What if my child needs a medical exam?

The CFAC staff will work collaboratively with DCS and Law Enforcement representatives to ensure a medical exam is scheduled if necessary. If a medical exam is needed, arrangements will be made to have your child seen at the hospital. The hospital staff are trained to provide exams in a manner which is sensitive to past trauma and that allows the child to be in control of the exam. Medical exams are free of charge and are not billed to the family’s insurance.

How do I access additional services?

You will likely meet with a CFAC family advocate during your child’s interview and you will have a chance to ask and talk about potential services needed. The CFAC family advocate can assist with questions you may have and ensure you are aware of other community resources that may be helpful to you and your family.

What if my child needs mental health counseling?

The DCS representative can assist you in getting linked with counseling services. Upon request, the CFAC family advocate will provide additional follow up to families regarding mental health referrals and accessing appropriate support services.

How much is a visit to CFAC?

There is no cost to families or children for any services at CFAC.

Community

Education

Parenting in the 21st Century is hard!

To best manage the influx of new technologies, new norms, and new information, parents need to be kept up-to-date. And parenting education is the vehicle to accomplish this, because the more you know, the more options you have.

All parents need help every now and then!

All parents need a broad scope of knowledge, skills, and support that no one person or parent possesses. CAPS provides parenting support and education to families so they can do the best job they can in raising their children. By gaining important insights and learning new skills parents can help their children reach their potential. The CAPS Community Education program provides parenting support as well as education to the community on how to keep children safe.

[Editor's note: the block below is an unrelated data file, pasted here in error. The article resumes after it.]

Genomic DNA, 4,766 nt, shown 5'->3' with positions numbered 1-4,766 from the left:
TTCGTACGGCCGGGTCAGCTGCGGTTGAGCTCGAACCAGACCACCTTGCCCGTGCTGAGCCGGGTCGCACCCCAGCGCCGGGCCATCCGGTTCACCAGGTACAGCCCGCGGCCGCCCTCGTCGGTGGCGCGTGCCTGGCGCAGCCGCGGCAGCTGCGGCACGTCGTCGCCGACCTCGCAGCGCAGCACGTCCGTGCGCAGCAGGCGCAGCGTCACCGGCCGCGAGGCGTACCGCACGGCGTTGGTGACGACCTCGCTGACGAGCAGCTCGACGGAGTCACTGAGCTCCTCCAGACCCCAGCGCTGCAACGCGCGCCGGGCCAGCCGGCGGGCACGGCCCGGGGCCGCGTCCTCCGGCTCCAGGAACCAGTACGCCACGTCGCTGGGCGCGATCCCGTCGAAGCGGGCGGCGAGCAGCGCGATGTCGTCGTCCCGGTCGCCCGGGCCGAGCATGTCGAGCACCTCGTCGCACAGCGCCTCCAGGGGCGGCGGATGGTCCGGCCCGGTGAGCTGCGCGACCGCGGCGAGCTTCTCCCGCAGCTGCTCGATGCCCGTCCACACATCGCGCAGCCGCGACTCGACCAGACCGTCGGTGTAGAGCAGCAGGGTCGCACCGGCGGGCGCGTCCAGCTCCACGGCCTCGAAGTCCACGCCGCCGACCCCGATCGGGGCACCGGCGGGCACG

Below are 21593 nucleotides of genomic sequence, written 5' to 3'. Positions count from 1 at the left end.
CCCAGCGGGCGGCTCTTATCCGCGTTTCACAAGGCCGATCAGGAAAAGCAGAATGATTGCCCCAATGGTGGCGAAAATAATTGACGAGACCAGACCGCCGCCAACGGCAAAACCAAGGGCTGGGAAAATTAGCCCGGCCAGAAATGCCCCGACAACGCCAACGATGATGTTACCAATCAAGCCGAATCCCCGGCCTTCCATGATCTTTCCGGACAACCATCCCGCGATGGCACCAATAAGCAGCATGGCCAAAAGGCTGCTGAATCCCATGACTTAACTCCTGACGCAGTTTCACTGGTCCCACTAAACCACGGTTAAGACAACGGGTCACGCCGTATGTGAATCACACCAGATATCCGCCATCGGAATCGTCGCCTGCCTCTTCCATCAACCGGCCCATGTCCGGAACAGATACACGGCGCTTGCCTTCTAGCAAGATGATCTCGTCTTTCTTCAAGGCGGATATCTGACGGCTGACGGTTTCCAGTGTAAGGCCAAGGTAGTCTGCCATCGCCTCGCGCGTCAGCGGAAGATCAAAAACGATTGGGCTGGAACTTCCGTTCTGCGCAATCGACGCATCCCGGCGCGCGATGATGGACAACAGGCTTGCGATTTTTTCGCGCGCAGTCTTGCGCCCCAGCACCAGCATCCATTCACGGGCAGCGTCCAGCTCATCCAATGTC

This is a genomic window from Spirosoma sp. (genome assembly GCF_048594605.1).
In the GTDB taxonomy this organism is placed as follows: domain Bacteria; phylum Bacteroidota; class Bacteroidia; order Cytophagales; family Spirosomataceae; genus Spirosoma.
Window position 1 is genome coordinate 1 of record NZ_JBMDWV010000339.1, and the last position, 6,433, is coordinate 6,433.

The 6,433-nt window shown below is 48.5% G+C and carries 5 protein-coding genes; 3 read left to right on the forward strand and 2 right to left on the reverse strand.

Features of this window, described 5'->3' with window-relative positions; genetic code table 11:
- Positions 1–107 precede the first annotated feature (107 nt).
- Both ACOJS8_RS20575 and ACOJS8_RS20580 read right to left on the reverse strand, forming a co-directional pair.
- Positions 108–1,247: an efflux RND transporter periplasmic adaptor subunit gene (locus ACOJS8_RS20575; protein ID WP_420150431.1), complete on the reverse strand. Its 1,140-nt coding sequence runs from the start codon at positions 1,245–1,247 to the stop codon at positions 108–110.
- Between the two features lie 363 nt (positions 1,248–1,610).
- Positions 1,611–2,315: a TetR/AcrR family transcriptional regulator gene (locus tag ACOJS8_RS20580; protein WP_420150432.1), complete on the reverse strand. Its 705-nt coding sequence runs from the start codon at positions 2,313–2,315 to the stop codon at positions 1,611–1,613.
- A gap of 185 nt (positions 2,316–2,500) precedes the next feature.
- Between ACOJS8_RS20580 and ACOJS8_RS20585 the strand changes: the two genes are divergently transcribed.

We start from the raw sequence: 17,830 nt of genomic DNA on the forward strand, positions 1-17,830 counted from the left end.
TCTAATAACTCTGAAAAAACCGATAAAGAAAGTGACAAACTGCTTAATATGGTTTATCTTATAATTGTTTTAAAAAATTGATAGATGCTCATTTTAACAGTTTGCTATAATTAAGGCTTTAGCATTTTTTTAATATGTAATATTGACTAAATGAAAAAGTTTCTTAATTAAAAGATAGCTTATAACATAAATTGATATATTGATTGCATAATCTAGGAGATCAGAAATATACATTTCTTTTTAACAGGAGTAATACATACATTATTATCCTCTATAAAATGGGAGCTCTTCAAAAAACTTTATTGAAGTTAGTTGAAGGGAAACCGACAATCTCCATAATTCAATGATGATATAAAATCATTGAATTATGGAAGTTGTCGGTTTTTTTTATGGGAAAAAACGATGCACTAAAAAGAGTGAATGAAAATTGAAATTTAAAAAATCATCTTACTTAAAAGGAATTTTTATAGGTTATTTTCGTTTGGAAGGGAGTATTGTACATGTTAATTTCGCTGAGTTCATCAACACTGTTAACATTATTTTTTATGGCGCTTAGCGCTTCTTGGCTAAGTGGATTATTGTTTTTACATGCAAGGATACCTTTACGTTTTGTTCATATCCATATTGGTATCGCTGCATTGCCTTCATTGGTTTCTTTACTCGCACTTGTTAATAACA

Payment

For more information:

Contact Us

Community Education utilizes three evidence-based / evidence-informed curriculums:

Triple P: Positive Parenting Program (Parent Support) Triple P is a parenting program, but it does not tell you how to be a parent. It is a toolbox of ideas. Parents choose the strategies they need and the way they want to use them. Classes include Group Triple P, Group Triple P in Spanish, Teen Group Triple P and Family Transitions.

Darkness to Light (Community Empowerment) Darkness to Light is an evidence-informed program which is focused on creating a world free of child abuse and neglect where adults have the courage to protect kids.

Monique Burr (Community Empowerment) The Monique Burr program educates and protects children and teens from all types of bullying, abuse, and victimization with evidence-based and evidence-informed prevention education programs. The program offers developmentally appropriate modules for all children in grades K-12.

Community

Education

Parenting in the 21st Century is hard!